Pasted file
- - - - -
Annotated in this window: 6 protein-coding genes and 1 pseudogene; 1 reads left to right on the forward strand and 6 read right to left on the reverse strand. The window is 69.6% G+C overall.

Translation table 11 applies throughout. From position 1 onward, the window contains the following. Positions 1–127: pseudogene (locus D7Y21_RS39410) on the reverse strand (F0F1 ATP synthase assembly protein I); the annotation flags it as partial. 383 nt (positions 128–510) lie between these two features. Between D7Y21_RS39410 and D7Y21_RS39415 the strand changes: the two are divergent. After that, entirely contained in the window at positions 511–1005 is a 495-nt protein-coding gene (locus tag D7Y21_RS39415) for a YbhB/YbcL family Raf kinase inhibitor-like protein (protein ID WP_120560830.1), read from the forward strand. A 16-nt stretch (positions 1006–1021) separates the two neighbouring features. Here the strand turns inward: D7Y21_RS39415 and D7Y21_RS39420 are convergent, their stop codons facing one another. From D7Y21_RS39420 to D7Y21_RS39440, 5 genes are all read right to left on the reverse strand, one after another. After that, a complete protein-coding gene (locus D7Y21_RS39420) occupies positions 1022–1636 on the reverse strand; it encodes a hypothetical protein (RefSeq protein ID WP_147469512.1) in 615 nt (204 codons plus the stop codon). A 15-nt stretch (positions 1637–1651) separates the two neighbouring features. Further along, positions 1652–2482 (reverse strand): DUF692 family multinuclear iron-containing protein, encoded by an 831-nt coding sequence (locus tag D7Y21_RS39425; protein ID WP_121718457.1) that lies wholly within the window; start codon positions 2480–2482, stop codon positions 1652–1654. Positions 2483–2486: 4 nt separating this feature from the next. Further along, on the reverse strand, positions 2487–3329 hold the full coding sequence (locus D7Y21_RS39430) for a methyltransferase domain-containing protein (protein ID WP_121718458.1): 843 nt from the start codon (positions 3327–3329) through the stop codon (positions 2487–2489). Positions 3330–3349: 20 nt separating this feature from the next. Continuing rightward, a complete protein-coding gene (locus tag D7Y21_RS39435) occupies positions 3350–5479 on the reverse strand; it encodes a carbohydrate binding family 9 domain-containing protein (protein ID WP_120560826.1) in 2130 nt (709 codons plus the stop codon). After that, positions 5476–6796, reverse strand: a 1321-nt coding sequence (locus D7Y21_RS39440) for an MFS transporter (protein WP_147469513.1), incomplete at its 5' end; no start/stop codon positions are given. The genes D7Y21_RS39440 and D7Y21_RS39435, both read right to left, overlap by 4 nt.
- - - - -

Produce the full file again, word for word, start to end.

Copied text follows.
Annotated in this window: 6 protein-coding genes and 1 pseudogene; 1 reads left to right on the forward strand and 6 read right to left on the reverse strand. The window is 69.6% G+C overall.

Translation table 11 applies throughout. From position 1 onward, the window contains the following. Positions 1–127: pseudogene (locus D7Y21_RS39410) on the reverse strand (F0F1 ATP synthase assembly protein I); the annotation flags it as partial. 383 nt (positions 128–510) lie between these two features. Between D7Y21_RS39410 and D7Y21_RS39415 the strand changes: the two are divergent. After that, entirely contained in the window at positions 511–1005 is a 495-nt protein-coding gene (locus tag D7Y21_RS39415) for a YbhB/YbcL family Raf kinase inhibitor-like protein (protein ID WP_120560830.1), read from the forward strand. A 16-nt stretch (positions 1006–1021) separates the two neighbouring features. Here the strand turns inward: D7Y21_RS39415 and D7Y21_RS39420 are convergent, their stop codons facing one another. From D7Y21_RS39420 to D7Y21_RS39440, 5 genes are all read right to left on the reverse strand, one after another. After that, a complete protein-coding gene (locus D7Y21_RS39420) occupies positions 1022–1636 on the reverse strand; it encodes a hypothetical protein (RefSeq protein ID WP_147469512.1) in 615 nt (204 codons plus the stop codon). A 15-nt stretch (positions 1637–1651) separates the two neighbouring features. Further along, positions 1652–2482 (reverse strand): DUF692 family multinuclear iron-containing protein, encoded by an 831-nt coding sequence (locus tag D7Y21_RS39425; protein ID WP_121718457.1) that lies wholly within the window; start codon positions 2480–2482, stop codon positions 1652–1654. Positions 2483–2486: 4 nt separating this feature from the next. Further along, on the reverse strand, positions 2487–3329 hold the full coding sequence (locus D7Y21_RS39430) for a methyltransferase domain-containing protein (protein ID WP_121718458.1): 843 nt from the start codon (positions 3327–3329) through the stop codon (positions 2487–2489). Positions 3330–3349: 20 nt separating this feature from the next. Continuing rightward, a complete protein-coding gene (locus tag D7Y21_RS39435) occupies positions 3350–5479 on the reverse strand; it encodes a carbohydrate binding family 9 domain-containing protein (protein ID WP_120560826.1) in 2130 nt (709 codons plus the stop codon). After that, positions 5476–6796, reverse strand: a 1321-nt coding sequence (locus D7Y21_RS39440) for an MFS transporter (protein WP_147469513.1), incomplete at its 5' end; no start/stop codon positions are given. The genes D7Y21_RS39440 and D7Y21_RS39435, both read right to left, overlap by 4 nt.